China’s DF-17 is likely to be the first hypersonic boost-glide system to enter military service, but other hypersonic weapons will soon follow, both unpowered and powered.
If the proliferation of such systems and its impact are to be managed, arms-control measures will be needed. However, demanding enough within a stable security architecture, arms control is far more difficult when the supporting structures are already collapsing, as shown by the failure of the Intermediate-range Nuclear Forces Treaty; arguably it also becomes the more valuable.
For decades an expensive laboratory pastime, hypersonic glide vehicles and hypersonic cruise missiles are no longer tomorrow’s weaponry. For hypersonic glide systems that day is now, and in a period when major-power consensus on security has collapsed. The timing is not propitious.
From flash to bang
The military attraction of high-speed weaponry in compressing the time taken from flash to bang is easily grasped. It increases the survivability of the weapon and decreases the target’s ability to react. Even if the opponent can react, engaging a high-speed weapon that is manoeuvring in the upper atmosphere is demanding (though not impossible).
The hypersonic flight regime is considered to begin at Mach 5. The first generation of glide-vehicle weapons may be sub-Mach 10, while for cruise missiles, the first-generation systems in states’ inventories may be in the Mach 5–7 range.
The DF-17 was shown in mock-up form during China’s 70th anniversary parade on 1 October 2019, while the transporter-erector-launcher vehicle for what was called the CJ-100 missile was also displayed.
Have you read?
The CJ-100 appears to be comparatively high-speed, high-altitude land-attack cruise missile. It is not known whether this weapon has a high supersonic speed (around Mach 4) or whether it can achieve even higher speeds. The operational statuses of the DF-17 and the CJ-100 remain to be ascertained; however, China claims both are in service with the People’s Liberation Army.
Beijing’s ambitions are matched by those in Moscow and Washington, with glide-vehicle and air-breathing-propulsion approaches being vigorously pursued. Russia’s Avangard boost-glide system is nearing service entry and could enter the armed forces’ inventory in 2020. A Mach-5-plus cruise missile is also being tested by Moscow. The United States, meanwhile, has a slew of high-speed-weapons projects being pursued by the air force, navy and army, while France and India are also undertaking hypersonic-weapons design work.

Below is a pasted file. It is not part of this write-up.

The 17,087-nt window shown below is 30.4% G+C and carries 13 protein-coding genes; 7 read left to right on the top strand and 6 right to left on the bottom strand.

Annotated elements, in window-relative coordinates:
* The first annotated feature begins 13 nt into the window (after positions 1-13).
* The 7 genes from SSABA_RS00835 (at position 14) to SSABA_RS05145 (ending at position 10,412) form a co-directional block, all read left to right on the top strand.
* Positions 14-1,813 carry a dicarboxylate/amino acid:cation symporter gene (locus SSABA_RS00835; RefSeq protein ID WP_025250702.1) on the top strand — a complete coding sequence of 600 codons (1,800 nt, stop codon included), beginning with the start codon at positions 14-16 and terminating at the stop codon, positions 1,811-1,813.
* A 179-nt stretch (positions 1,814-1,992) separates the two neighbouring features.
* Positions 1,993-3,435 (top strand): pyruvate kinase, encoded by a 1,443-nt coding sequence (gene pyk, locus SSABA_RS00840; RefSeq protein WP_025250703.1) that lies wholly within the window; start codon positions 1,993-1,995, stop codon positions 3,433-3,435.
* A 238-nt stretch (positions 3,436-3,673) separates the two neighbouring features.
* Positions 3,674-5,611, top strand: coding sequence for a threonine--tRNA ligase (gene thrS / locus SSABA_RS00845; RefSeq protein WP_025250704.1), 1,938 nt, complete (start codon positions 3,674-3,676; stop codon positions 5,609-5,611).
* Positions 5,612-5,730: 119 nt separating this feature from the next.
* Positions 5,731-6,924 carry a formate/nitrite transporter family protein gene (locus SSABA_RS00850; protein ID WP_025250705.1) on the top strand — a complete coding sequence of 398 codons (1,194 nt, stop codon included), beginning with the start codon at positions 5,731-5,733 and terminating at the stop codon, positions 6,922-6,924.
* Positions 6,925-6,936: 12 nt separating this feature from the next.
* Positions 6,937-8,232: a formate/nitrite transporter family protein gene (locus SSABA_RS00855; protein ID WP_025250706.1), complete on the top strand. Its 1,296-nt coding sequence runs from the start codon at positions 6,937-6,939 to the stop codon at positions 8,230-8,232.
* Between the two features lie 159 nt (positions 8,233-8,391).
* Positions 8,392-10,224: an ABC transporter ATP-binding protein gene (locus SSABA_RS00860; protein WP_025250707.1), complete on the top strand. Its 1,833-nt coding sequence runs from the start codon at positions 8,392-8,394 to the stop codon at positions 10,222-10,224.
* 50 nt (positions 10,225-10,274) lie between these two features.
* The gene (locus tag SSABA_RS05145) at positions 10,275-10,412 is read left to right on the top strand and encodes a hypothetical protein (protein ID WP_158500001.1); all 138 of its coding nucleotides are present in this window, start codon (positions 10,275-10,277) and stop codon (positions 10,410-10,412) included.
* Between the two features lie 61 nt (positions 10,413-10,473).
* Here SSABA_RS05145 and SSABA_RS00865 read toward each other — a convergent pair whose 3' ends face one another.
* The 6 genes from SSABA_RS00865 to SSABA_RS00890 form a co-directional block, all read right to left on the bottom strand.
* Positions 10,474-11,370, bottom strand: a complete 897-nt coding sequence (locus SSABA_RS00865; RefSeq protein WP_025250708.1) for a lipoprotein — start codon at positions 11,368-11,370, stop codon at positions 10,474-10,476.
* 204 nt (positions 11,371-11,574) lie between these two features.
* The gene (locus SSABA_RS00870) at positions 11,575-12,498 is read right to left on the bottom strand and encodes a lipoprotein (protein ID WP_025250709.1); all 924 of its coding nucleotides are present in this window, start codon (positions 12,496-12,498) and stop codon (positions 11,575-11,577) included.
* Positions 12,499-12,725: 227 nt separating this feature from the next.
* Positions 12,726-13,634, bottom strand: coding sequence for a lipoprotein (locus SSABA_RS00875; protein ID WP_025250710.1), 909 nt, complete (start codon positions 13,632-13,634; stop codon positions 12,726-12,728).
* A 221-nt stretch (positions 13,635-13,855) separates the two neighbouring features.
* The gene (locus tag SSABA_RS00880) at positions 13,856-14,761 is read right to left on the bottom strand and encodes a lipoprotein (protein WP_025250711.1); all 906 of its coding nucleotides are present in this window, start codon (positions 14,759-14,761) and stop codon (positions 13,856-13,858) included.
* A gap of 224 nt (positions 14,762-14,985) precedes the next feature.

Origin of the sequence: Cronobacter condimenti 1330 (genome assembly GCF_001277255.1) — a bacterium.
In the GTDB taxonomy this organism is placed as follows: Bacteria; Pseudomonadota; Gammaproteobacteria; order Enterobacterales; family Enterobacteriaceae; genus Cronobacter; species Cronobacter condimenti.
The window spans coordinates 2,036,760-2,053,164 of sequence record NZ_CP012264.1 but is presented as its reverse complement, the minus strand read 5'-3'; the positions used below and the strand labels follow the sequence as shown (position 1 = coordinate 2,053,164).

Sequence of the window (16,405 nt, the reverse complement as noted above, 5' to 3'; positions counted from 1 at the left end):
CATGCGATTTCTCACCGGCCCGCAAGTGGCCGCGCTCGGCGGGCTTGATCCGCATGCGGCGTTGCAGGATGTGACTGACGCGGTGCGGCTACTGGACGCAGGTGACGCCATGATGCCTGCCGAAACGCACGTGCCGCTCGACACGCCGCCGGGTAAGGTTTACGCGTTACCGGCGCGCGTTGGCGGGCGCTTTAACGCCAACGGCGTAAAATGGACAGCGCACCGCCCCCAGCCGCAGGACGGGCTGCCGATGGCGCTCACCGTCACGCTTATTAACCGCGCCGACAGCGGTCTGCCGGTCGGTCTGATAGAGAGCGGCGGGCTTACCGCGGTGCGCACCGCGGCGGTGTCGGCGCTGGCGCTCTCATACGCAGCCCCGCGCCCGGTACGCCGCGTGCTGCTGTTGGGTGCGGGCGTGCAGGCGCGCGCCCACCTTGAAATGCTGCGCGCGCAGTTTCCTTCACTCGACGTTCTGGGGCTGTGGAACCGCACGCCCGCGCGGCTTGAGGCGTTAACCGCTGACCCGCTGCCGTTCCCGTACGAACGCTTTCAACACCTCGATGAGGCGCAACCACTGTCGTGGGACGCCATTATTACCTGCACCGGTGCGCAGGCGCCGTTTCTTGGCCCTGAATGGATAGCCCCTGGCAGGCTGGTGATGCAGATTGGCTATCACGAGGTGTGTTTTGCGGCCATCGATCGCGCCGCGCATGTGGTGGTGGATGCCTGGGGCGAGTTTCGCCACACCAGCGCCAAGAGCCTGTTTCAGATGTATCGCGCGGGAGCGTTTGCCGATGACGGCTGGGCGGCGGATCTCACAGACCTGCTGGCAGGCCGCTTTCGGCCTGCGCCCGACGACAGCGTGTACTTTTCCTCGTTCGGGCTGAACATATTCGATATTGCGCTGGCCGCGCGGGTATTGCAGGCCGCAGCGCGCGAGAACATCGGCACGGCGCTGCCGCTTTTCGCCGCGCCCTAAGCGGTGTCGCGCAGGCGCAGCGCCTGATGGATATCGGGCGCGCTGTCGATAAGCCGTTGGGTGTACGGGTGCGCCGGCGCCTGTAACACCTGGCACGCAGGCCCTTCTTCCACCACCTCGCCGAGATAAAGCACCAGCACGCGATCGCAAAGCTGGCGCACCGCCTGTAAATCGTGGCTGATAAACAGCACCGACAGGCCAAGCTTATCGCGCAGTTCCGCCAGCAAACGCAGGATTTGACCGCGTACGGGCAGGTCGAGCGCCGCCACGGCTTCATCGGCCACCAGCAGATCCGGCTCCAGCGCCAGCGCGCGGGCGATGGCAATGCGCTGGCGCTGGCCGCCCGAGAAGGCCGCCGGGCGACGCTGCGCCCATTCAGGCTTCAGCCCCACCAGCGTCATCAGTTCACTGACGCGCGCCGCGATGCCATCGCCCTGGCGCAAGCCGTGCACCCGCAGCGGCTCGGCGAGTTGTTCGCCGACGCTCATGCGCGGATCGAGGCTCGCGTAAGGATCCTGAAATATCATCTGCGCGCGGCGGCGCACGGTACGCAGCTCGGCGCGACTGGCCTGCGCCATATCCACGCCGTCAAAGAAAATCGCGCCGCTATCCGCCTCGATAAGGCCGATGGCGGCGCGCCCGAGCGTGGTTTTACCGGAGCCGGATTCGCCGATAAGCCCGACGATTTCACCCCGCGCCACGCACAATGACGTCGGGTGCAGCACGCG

The roles envisaged for these systems are numerous, but this is also part of the problem from an arms-control perspective. The boost vehicle for Russia’s Avangard uses an intercontinental ballistic missile and would therefore seem to have a ‘strategic’ role in terms of Russia’s nuclear-weapons doctrine.
The Chinese DF-17, however, is based on a medium-range ballistic missile and would therefore have only a ‘theatre’-level role in any China–US military confrontation, although it would have a longer-range ‘strategic’-level capability against regional opponents such as India or Japan.
While the assumption is that the Avangard would be nuclear-armed, there is greater ambiguity concerning the DF-17. Statements coming from China suggest it is fitted with a conventional warhead. However, such a system invites a dual (conventional and nuclear) capability.
Ambiguity is a feature of deterrence. A lack of certainty should foster caution but could risk miscalculation or pre-emption. Present hypersonic developments compound this ambiguity, with nations pursuing both tactical and strategic roles for such weapons. Current development paths may invite worst-case scenario assumptions on the part of an opponent.
Faced with the compressed decision timelines created by an incoming hypersonic weapon and uncertainty regarding the nature of the payload and the scale of the attack, the intended target may assume the worst. Indeed, high-speed weaponry could bring about a return to a ‘launch on warning’ doctrine on the part of some of the major powers.
The Russian regime’s world view already includes the threat of a decapitating attack by the US through Prompt Global Strike using long-range precision weapons. The addition of hypersonic weapons to the United States’ inventory will only fuel these concerns, whether they are justified or not.
However, the proliferation of hypersonic weapons is unlikely to mirror that of current-generation subsonic cruise missiles, since the costs of entry and accords like the Missile Technology Control Regime (MTCR) will act as barriers to prospective operators. Nevertheless, given the current impetus behind developing hypersonic technology, its entry into the inventories of the major powers is inevitable.
From an arms-control perspective, there will likely only be a limited number of countries that will field hypersonic glide vehicles or hypersonic cruise missiles. While any arms-control agreements would eventually need to be multilateral to be fully effective, the number of signatories to a hypersonics treaty would be nowhere near as large as, for instance, the MTCR. And even a bilateral accord between the major powers would be good place to begin.
Unstable at speed: hypersonics and arms control, Douglas Barrie, the International Institute for Strategic Studies